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Public Prosecutor's Office blocks major solar park in Alentejo

Photo by Mariana Proença at Unsplash

The Public Prosecutor's Office has challenged Spanish multinational Iberdrola's licence for the construction of Europe's largest solar power plant to be built in Santiago do Cacém, Alentejo.

Named after the poet Fernando Pessoa and with the motto "The Happy Sun is Shining", the project generated controversy due to its impacts, in some cases irreversible, on fauna, flora, vegetation and habitats.

After the promoters changed some aspects of the plant, namely with a view to reduce the number of trees felled and to not disturb a species protected by law, the wood pigeon, they obtained conditional approval from the Portuguese Environment Agency (APA), subject to compliance with dozens of measures designed to mitigate the damage.

In its alegations, the Prosecutor's office claimed that the licence, granted by the APA at the end of January 2023, bypassed a wide range of territorial management instruments and legal regimes for the protection of natural resources".

In reply, Iberdrola guaranteed that it has "rigorously followed all the processes" in the investment of around 800 million euros.

With an area of around 1,000 hectares, Iberdrola's solar power park, projected in partnership with Prosolia, will involve the felling of around 1.5 million trees, mainly eucalyptus.

But for the Central Department of State Litigation and Collective and Diffuse Interests of the Public Prosecutor's Office, in the lawsuit it filed at the end of January in the Administrative and Fiscal Court of Beja, all the procedures were not complied with.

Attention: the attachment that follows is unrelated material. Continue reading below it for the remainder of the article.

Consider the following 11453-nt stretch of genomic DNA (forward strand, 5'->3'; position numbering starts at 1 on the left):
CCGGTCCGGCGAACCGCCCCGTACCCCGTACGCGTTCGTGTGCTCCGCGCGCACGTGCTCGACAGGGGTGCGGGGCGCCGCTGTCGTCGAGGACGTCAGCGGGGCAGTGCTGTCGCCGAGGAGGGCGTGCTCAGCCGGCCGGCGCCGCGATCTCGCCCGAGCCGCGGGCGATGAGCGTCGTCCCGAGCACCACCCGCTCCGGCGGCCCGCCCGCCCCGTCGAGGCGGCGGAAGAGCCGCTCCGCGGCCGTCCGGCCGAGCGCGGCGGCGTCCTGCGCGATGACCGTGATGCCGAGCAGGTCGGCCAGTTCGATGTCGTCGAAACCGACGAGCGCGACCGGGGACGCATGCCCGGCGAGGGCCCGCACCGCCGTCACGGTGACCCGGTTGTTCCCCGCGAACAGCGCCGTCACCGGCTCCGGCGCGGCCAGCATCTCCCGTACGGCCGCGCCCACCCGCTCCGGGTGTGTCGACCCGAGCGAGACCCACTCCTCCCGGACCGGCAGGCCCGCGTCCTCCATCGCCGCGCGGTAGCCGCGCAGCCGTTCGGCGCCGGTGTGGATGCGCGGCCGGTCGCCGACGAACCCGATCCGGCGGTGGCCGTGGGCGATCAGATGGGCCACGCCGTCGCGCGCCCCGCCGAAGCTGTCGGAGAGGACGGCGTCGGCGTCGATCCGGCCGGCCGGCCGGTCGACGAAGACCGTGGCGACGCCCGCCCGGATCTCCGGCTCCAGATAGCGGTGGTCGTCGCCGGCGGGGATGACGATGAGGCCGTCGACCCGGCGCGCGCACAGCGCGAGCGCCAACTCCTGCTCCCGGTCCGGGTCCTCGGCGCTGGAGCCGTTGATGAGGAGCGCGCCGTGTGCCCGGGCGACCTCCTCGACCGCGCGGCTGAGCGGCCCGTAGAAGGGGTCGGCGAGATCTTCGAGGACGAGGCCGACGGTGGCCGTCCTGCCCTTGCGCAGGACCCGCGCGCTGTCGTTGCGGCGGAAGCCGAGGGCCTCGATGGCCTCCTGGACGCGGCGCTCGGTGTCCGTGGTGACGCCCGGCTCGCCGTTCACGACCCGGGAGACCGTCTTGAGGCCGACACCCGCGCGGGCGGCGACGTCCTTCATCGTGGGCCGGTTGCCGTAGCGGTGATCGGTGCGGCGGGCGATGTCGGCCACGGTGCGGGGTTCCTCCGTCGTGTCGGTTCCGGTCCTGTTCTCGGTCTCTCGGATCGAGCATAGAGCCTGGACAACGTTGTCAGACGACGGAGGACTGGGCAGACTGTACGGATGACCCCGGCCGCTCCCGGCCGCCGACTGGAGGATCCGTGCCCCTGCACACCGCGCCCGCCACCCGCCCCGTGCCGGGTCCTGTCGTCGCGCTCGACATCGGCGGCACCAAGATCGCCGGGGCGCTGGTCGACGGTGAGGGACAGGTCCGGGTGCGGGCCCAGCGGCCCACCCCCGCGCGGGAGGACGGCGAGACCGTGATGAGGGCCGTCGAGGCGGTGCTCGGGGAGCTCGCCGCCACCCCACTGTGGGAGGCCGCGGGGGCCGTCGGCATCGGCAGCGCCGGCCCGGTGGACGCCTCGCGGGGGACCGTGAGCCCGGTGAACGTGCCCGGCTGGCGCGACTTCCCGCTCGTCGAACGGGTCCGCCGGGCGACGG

The project - worth around 800 million euros in investment - was already being contested by a residents' association, with ProtegeAlentejo claiming that the environmental impact statement was approved despite negative opinions from various organisations, such as the Institute for Nature Conservation and Forests, the National Energy and Geology Laboratory and even the director of the agency's environmental impact assessment department.

Located in the municipality of Santiago de Cacém, near Sines, the infrastructure will have an installed capacity of 1,200 megawatts (MW) and should be operational by 2025, creating 2,500 jobs, "mostly by local workers", according to information shared in January by the promoting companies.

With regard to protecting biodiversity, Iberdrola explained that the land could be used by local shepherds as "pasture for raising sheep and beehives will be introduced, which will help to improve the stability of ecosystems and increase crop yields on the surrounding farmland". In addition, plantations will be set up around the infrastructure to replace the approximately 1.5 million eucalyptus trees that will be felled with native trees.

Iberdrola's Fernando Pessoa solar park - the largest in Europe and the fifth largest in the world - is part of the 3,000 million euros in investments in wind and solar energy planned for Portugal over the next few years.

It's worth pointing out that the President of the APA, Nuno Lacasta, resigned nearly two months ago after being involved in Operation Influencer that brought down the Socialist Government.

In that operation, investigators believe that he and the then Secretary of State for Energy João Galamba violated administrative and legislative procedures to enable the construction of a mega-data centre in Sines, the Start Campus.

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